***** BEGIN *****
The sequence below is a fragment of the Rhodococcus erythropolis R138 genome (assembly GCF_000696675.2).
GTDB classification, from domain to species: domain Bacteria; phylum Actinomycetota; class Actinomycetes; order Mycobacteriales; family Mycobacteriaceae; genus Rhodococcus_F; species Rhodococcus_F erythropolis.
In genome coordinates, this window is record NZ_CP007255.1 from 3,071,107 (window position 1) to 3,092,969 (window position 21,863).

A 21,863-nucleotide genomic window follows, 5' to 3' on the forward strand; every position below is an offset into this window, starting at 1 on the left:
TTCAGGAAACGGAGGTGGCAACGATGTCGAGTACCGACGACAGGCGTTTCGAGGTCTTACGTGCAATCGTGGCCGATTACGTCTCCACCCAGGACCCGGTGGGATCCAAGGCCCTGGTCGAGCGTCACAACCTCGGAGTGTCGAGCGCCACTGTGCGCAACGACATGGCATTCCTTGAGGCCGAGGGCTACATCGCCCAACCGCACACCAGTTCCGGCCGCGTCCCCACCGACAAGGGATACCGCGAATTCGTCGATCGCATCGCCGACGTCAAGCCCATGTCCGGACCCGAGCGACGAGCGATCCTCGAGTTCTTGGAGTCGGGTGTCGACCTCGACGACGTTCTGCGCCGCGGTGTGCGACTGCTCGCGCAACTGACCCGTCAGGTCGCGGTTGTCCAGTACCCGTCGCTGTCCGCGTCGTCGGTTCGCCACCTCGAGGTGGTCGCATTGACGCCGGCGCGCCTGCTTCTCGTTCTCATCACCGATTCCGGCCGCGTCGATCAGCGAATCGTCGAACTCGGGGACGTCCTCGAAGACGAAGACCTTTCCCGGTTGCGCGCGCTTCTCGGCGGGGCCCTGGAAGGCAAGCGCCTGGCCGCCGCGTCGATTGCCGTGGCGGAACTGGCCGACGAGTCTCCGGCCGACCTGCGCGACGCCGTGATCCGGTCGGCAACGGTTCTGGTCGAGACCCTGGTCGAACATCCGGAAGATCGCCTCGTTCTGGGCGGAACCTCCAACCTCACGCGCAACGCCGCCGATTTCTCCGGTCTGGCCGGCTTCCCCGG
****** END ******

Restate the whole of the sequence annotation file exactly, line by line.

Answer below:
The sequence below is a fragment of the Rhodococcus erythropolis R138 genome (assembly GCF_000696675.2).
GTDB classification, from domain to species: domain Bacteria; phylum Actinomycetota; class Actinomycetes; order Mycobacteriales; family Mycobacteriaceae; genus Rhodococcus_F; species Rhodococcus_F erythropolis.
In genome coordinates, this window is record NZ_CP007255.1 from 3,071,107 (window position 1) to 3,092,969 (window position 21,863).

A 21,863-nucleotide genomic window follows, 5' to 3' on the forward strand; every position below is an offset into this window, starting at 1 on the left:
TTCAGGAAACGGAGGTGGCAACGATGTCGAGTACCGACGACAGGCGTTTCGAGGTCTTACGTGCAATCGTGGCCGATTACGTCTCCACCCAGGACCCGGTGGGATCCAAGGCCCTGGTCGAGCGTCACAACCTCGGAGTGTCGAGCGCCACTGTGCGCAACGACATGGCATTCCTTGAGGCCGAGGGCTACATCGCCCAACCGCACACCAGTTCCGGCCGCGTCCCCACCGACAAGGGATACCGCGAATTCGTCGATCGCATCGCCGACGTCAAGCCCATGTCCGGACCCGAGCGACGAGCGATCCTCGAGTTCTTGGAGTCGGGTGTCGACCTCGACGACGTTCTGCGCCGCGGTGTGCGACTGCTCGCGCAACTGACCCGTCAGGTCGCGGTTGTCCAGTACCCGTCGCTGTCCGCGTCGTCGGTTCGCCACCTCGAGGTGGTCGCATTGACGCCGGCGCGCCTGCTTCTCGTTCTCATCACCGATTCCGGCCGCGTCGATCAGCGAATCGTCGAACTCGGGGACGTCCTCGAAGACGAAGACCTTTCCCGGTTGCGCGCGCTTCTCGGCGGGGCCCTGGAAGGCAAGCGCCTGGCCGCCGCGTCGATTGCCGTGGCGGAACTGGCCGACGAGTCTCCGGCCGACCTGCGCGACGCCGTGATCCGGTCGGCAACGGTTCTGGTCGAGACCCTGGTCGAACATCCGGAAGATCGCCTCGTTCTGGGCGGAACCTCCAACCTCACGCGCAACGCCGCCGATTTCTCCGGTCTGGCCGGCTTCCCCGG